What a crazy past two years this has been for everyone! With all of this unpredictability and change, your child may be experiencing some big feelings at home. If this is the case, we are here to help! Below, you can find some tips on how to empathize with your child during feelings of frustration, anger or sadness. These moments can be very challenging for primary caregivers and other caretakers, especially when additional stressors are present. Experts from the field of Clinical Psychology and Psychiatry have provided essential information to help us support both young children and adolescents through heightened emotions. These tips are short, simple and straightforward!
Did you know that before your child can even pick up a book they are already practicing emergent literacy skills? Read on to learn how to support your child as they begin to explore reading!
What is emergent literacy?
Emergent literacy skills are foundational language based skills that support future literacy, academic success, and social communication. Emergent literacy is a stage of development beginning at birth in which children explore and learn skills that lead them to reading and writing in the future (Roth et al., 2006). This is vital for early language and literacy development and can be supported daily!
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The crowd goes wild! Your child has just swung and hit their first home run! They run around the bases and go to touch home plate. Your child is showered with high-fives from teammates on the left and right. Among other things, in order for your child to have successfully swung and hit a home run, run around the bases, and give high-fives to his teammates, your child would have to have done one really important thing… cross midline! The ability to cross midline and interact with all areas of our environment is an important skill for all of us to learn. Let’s explore!
These past 2 years have been a whirlwind. With the transition from in-person to virtual and back to in-person school, less opportunity for socialization, along with the uncertainty of what life will look like each day; it’s no surprise that we are seeing an increase in childhood stress and anxiety. So, what strategies can we provide to ease the stress our kids are facing today?
Importance of Reading to Young Children
Reading to children helps build their vocabulary, helps them learn early literacy skills (like print concepts, letters and their sounds, etc.), and build a love for reading. Not only does reading improve your child’s academic skills, research shows that reading also strengthens children’s social and emotional development. According to this research, reading to young children is linked to decreased levels of aggression, hyperactivity, and attention problems (American Academy of Pediatrics, 2017). Aside from all the wonderful things reading to your child helps teach them, it is also a great way to spend quality time together (Van Amburg, 2021)!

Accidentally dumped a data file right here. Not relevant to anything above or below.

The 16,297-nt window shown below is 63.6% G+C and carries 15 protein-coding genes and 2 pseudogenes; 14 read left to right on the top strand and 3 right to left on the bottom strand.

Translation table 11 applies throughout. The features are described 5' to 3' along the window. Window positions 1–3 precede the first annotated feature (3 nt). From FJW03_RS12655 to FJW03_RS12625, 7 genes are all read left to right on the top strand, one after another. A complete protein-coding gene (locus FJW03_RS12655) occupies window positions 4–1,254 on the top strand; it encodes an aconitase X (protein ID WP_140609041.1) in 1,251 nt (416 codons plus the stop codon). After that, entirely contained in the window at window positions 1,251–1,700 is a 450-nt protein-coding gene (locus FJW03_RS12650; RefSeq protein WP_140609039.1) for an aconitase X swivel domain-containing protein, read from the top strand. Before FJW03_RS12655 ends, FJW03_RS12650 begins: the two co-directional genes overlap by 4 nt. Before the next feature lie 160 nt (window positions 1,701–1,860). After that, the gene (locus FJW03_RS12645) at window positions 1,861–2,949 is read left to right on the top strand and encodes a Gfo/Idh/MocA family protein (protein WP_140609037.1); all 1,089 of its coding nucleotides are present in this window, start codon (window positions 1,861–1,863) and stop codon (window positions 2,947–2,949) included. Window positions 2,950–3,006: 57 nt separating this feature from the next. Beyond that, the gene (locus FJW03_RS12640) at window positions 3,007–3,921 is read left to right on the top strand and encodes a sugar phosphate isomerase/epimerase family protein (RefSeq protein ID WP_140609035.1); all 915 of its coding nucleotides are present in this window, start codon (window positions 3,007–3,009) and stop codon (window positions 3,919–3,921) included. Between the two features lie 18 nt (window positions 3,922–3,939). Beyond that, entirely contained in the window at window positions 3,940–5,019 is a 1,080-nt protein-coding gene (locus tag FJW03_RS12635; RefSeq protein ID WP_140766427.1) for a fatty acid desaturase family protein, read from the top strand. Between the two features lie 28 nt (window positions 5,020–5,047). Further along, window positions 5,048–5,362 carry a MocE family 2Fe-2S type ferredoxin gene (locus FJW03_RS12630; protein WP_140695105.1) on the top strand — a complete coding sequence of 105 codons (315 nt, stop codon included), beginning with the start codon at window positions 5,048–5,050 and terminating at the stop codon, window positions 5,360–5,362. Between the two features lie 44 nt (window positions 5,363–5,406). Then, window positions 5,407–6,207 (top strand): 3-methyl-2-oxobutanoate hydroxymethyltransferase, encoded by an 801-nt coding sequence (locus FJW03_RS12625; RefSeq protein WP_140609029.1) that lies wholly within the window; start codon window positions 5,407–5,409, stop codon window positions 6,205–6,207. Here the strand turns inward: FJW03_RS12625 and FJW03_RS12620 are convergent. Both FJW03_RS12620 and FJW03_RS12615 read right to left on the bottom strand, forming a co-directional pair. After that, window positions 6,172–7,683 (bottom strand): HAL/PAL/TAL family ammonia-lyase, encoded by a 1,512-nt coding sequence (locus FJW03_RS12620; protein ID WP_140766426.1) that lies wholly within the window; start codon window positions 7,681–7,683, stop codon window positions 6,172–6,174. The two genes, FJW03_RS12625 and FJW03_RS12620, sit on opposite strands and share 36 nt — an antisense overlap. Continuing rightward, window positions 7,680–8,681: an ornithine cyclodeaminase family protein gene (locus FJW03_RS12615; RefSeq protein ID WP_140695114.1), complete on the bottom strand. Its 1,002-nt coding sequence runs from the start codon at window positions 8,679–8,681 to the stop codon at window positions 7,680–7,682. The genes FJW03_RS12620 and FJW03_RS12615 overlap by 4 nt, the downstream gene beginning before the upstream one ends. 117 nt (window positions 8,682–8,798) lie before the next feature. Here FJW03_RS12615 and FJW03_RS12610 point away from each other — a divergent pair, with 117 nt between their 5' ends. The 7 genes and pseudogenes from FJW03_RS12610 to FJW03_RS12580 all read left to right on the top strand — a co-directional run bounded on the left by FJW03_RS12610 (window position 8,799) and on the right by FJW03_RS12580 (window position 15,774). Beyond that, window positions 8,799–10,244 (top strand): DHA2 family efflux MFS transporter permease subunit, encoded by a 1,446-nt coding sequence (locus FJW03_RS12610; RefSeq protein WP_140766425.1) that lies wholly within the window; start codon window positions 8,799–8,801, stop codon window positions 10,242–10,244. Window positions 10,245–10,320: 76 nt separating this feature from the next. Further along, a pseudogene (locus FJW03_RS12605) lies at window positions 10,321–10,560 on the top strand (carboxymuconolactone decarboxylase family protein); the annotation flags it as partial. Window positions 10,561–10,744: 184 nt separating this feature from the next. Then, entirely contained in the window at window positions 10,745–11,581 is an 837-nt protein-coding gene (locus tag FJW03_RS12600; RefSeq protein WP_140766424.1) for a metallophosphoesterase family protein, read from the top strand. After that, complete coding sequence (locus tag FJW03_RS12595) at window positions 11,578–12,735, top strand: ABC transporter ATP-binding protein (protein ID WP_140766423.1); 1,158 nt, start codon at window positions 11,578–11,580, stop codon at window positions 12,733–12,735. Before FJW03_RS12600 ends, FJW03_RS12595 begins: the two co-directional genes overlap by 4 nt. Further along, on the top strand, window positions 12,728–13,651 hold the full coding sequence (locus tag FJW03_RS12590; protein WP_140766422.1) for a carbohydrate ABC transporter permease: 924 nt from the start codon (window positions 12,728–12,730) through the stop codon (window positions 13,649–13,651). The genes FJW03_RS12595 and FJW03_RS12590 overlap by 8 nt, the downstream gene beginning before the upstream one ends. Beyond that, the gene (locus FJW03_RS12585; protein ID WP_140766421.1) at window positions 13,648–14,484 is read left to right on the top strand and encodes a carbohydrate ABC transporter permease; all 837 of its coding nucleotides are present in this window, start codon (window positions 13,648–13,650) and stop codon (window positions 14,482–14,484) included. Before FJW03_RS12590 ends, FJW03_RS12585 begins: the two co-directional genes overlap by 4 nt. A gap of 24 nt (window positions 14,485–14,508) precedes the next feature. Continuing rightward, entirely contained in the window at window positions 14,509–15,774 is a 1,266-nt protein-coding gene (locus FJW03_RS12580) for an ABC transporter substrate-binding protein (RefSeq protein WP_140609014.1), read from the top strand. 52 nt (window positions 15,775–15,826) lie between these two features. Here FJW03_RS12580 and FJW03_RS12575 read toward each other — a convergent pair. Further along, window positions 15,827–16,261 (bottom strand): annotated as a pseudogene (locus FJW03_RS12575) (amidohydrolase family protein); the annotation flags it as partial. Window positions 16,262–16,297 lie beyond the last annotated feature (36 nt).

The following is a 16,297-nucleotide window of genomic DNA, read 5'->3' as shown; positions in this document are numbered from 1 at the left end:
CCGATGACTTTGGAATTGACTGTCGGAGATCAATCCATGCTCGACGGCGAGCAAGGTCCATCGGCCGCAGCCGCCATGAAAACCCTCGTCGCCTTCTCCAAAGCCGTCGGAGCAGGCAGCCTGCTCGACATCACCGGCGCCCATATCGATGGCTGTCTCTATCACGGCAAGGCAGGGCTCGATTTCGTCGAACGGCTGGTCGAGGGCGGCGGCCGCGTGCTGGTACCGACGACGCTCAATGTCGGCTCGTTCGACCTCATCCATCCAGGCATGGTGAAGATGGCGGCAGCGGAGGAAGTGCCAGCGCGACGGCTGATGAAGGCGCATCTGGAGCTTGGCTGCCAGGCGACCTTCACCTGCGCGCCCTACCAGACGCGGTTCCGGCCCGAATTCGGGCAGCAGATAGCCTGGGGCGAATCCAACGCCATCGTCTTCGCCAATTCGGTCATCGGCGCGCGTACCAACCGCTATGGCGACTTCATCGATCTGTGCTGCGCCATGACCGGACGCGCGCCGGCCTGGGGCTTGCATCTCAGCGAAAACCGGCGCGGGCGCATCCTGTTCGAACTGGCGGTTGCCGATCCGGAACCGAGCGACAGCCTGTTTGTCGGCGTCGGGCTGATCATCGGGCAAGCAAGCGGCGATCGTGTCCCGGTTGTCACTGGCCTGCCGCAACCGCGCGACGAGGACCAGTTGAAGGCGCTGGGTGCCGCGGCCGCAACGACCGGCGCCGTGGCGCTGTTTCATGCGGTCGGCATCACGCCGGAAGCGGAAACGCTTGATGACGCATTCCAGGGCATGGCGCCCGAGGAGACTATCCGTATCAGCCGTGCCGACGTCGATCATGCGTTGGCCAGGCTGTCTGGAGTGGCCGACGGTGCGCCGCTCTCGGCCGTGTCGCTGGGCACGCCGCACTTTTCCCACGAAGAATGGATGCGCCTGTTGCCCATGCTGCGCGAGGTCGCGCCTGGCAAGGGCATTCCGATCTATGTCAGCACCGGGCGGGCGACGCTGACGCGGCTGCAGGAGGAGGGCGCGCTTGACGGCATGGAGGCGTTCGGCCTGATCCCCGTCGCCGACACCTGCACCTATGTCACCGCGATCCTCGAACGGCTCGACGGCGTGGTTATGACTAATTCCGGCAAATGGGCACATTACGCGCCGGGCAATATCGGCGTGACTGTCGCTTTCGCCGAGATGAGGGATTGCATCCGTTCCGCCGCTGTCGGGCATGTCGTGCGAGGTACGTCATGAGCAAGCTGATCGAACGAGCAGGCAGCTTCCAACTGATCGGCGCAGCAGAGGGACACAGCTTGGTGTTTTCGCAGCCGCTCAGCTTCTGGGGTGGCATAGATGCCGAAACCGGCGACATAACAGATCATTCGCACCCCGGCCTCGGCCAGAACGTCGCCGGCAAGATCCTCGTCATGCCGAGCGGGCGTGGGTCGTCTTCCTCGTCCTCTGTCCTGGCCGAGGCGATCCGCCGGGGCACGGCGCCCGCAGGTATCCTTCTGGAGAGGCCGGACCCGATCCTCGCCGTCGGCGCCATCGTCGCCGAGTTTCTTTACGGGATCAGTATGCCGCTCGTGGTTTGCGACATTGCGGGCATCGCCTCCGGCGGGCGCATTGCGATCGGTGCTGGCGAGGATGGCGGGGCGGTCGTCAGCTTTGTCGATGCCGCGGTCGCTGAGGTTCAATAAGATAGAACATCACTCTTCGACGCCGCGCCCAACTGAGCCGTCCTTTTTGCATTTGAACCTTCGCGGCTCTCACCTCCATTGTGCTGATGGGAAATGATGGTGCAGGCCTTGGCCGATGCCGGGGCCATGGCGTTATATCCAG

Now that some Augmentative and Alternative Communication (AAC) myths have been busted (see the previous blog post), it’s time to introduce, support, and use AAC with your child! Your speech-language pathologist and therapy team can help determine which systems and modalities are most appropriate to trial. Once you have these trial systems in place, here are some considerations, strategies, and tips to think about when supporting your child on his or her AAC journey.
Augmentative and Alternative Communication, or AAC, is instrumental for effective, efficient, and successful communication, especially for those with communication and speech disorders. Myths surrounding AAC can prevent families, individuals, and even some therapists from supporting AAC usage. Here are some of the top myths about AAC and why these myths are indeed, just myths.
What does smiling at a neighbor, sending a text, and ordering food by pointing to menu pictures have in common? They are all examples of AAC. By writing this blog, I am utilizing AAC to convey this message to you. So, the question is…
What is AAC?
Augmentative or Alternative Communication (AAC) refers to all the ways that we convey our thoughts and feelings without talking. Our world is full of AAC and for good reason- AAC is essential for well-rounded and effective communication across all stages of life.
Do you ever find yourself comparing your child to their peers at the park or playground? Or maybe even comparing them to their older sibling? Do you feel like they are behind with their motor skills? What truly is “age appropriate”? In this post, we will cover age-appropriate milestones from age 1 to 5 years and what to do if your child isn’t hitting their milestones on time.
You may have heard the strange medical term “torticollis” from your pediatrician, neighbor, or friend. Frankly, it can be overwhelming and quite confusing to understand. In this post, we will review what torticollis is, reasons why babies may develop a torticollis, what parents can look for if they have concerns, associated impairments if left untreated, and tips on ways to prevent torticollis.